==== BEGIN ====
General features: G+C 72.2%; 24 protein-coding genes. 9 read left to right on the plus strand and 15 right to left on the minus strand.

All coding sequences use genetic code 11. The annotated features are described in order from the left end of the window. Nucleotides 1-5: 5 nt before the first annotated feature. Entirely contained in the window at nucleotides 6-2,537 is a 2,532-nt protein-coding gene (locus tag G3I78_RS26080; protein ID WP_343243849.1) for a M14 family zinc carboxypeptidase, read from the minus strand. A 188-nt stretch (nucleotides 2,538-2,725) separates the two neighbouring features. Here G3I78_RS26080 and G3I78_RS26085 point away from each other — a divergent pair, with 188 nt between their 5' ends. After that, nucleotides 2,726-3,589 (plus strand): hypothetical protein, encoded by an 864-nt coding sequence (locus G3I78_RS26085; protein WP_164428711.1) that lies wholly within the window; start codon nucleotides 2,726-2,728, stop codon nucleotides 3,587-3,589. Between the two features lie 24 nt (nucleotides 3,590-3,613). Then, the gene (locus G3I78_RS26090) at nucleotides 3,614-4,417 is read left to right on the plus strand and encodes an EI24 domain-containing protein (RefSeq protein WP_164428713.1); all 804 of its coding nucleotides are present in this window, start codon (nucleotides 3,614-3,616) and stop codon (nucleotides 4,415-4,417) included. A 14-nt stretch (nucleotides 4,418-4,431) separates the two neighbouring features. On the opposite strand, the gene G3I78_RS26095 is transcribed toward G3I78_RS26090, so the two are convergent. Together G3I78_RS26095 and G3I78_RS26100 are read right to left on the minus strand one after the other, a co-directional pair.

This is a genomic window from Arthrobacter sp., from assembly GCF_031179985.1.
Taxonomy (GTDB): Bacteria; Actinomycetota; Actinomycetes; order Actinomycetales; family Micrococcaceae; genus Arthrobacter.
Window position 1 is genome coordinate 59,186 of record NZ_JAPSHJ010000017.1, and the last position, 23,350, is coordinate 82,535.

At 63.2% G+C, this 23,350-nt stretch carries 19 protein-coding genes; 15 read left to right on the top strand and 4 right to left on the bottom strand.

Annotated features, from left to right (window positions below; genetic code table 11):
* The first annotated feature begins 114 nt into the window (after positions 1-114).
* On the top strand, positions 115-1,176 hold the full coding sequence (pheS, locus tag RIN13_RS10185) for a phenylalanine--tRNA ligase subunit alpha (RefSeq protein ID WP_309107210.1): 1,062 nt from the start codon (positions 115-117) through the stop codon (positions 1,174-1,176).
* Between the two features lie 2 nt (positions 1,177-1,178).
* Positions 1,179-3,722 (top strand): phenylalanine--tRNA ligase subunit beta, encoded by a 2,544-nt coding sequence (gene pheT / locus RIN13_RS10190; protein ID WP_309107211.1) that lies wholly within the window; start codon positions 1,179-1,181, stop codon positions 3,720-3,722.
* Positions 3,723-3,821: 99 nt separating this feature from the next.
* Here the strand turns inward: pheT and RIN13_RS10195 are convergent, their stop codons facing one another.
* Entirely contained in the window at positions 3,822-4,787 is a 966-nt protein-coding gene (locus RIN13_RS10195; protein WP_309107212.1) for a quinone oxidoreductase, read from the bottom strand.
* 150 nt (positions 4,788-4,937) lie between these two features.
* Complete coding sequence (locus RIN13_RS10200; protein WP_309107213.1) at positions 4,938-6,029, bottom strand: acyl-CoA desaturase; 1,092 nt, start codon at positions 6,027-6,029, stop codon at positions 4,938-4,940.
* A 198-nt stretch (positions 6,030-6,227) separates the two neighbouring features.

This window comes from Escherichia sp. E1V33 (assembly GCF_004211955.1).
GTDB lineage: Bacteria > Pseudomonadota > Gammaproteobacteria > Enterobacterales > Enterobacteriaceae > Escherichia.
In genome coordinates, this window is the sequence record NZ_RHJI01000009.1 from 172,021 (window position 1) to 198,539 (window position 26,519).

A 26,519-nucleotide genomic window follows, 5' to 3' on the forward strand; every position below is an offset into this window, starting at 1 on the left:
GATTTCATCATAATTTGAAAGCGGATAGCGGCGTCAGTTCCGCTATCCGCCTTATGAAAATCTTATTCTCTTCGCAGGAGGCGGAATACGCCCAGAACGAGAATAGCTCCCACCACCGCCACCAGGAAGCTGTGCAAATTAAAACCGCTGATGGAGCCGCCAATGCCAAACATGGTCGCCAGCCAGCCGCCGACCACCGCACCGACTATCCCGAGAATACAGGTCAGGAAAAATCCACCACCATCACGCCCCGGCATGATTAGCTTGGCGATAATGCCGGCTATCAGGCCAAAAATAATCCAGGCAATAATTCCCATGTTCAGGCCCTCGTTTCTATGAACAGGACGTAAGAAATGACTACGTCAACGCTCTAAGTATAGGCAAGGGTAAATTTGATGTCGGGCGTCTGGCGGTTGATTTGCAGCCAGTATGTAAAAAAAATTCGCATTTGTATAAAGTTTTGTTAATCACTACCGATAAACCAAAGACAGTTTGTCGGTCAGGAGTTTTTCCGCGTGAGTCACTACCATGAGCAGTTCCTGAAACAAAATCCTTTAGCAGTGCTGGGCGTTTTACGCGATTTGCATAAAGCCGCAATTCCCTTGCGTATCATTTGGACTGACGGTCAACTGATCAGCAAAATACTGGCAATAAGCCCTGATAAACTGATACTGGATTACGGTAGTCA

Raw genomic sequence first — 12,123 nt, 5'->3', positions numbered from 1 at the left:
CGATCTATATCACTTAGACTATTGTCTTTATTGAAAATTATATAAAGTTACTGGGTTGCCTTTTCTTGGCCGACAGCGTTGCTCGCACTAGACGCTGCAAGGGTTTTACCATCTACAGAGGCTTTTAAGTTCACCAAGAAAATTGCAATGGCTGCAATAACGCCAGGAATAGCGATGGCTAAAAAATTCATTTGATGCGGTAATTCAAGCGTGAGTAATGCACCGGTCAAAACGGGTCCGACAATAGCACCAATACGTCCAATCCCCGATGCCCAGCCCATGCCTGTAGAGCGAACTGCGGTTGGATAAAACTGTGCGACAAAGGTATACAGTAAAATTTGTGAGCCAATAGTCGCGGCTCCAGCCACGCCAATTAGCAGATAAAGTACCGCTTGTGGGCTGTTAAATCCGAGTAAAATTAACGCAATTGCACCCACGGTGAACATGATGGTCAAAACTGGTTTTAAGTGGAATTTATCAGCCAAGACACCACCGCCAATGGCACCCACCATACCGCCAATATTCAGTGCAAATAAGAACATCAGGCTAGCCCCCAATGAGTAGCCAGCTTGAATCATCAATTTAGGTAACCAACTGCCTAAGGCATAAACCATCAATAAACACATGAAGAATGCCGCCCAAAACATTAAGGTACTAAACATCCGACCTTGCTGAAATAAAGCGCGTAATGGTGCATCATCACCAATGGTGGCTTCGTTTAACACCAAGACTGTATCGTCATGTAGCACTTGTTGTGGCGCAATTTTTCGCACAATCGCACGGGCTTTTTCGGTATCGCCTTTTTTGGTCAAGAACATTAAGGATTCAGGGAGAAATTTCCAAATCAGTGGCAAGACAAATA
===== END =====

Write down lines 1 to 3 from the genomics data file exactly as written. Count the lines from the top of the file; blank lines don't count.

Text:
General features: G+C 72.2%; 24 protein-coding genes. 9 read left to right on the plus strand and 15 right to left on the minus strand.

All coding sequences use genetic code 11. The annotated features are described in order from the left end of the window. Nucleotides 1-5: 5 nt before the first annotated feature. Entirely contained in the window at nucleotides 6-2,537 is a 2,532-nt protein-coding gene (locus tag G3I78_RS26080; protein ID WP_343243849.1) for a M14 family zinc carboxypeptidase, read from the minus strand. A 188-nt stretch (nucleotides 2,538-2,725) separates the two neighbouring features. Here G3I78_RS26080 and G3I78_RS26085 point away from each other — a divergent pair, with 188 nt between their 5' ends. After that, nucleotides 2,726-3,589 (plus strand): hypothetical protein, encoded by an 864-nt coding sequence (locus G3I78_RS26085; protein WP_164428711.1) that lies wholly within the window; start codon nucleotides 2,726-2,728, stop codon nucleotides 3,587-3,589. Between the two features lie 24 nt (nucleotides 3,590-3,613). Then, the gene (locus G3I78_RS26090) at nucleotides 3,614-4,417 is read left to right on the plus strand and encodes an EI24 domain-containing protein (RefSeq protein WP_164428713.1); all 804 of its coding nucleotides are present in this window, start codon (nucleotides 3,614-3,616) and stop codon (nucleotides 4,415-4,417) included. A 14-nt stretch (nucleotides 4,418-4,431) separates the two neighbouring features. On the opposite strand, the gene G3I78_RS26095 is transcribed toward G3I78_RS26090, so the two are convergent. Together G3I78_RS26095 and G3I78_RS26100 are read right to left on the minus strand one after the other, a co-directional pair.

This is a genomic window from Arthrobacter sp., from assembly GCF_031179985.1.